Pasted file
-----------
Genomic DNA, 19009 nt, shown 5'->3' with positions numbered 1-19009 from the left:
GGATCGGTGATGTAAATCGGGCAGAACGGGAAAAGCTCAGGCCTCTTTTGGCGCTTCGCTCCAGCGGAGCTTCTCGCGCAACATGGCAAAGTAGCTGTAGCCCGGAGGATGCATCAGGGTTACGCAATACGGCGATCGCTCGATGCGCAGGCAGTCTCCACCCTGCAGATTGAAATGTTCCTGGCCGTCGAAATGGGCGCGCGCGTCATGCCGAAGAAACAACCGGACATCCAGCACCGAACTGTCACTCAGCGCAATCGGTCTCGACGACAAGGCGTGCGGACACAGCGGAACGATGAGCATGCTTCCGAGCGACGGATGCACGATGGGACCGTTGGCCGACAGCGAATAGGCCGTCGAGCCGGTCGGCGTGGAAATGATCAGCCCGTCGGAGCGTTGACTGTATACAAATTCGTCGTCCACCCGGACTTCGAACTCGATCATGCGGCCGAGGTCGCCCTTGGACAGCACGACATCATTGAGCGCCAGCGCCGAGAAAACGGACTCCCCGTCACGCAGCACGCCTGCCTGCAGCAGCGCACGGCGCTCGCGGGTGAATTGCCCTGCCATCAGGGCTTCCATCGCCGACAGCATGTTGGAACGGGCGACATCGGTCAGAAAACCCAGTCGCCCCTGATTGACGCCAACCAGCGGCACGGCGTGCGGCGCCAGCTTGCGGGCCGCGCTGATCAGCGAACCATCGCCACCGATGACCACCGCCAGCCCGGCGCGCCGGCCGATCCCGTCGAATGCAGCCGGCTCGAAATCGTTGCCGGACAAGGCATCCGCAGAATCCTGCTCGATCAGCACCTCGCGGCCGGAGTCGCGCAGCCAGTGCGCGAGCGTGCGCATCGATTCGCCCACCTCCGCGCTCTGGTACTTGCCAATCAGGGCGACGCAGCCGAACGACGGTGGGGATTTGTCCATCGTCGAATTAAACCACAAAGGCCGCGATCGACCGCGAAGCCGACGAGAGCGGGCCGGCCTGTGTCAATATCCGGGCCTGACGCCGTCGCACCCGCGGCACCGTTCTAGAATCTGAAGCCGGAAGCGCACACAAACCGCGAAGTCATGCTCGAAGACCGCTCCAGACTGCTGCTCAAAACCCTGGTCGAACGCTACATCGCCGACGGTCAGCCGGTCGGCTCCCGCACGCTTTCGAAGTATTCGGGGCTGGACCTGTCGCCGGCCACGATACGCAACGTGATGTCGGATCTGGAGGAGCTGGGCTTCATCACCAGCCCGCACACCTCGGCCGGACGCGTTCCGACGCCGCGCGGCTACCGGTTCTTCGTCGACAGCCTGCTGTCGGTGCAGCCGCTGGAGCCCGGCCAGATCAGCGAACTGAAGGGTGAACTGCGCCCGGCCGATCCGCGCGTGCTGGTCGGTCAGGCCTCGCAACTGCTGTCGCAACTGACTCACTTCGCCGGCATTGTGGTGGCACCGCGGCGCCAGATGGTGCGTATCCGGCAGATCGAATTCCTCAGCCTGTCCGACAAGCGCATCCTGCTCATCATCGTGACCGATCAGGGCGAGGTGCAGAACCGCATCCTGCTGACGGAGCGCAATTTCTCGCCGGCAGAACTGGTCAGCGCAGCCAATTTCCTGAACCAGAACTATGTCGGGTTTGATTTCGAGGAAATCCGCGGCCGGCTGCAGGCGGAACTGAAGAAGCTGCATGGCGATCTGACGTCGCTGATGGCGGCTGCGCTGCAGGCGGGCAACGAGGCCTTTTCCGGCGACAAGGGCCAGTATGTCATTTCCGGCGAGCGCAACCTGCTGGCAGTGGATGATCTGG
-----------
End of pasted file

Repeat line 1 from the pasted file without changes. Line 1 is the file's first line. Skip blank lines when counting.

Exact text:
Genomic DNA, 19009 nt, shown 5'->3' with positions numbered 1-19009 from the left: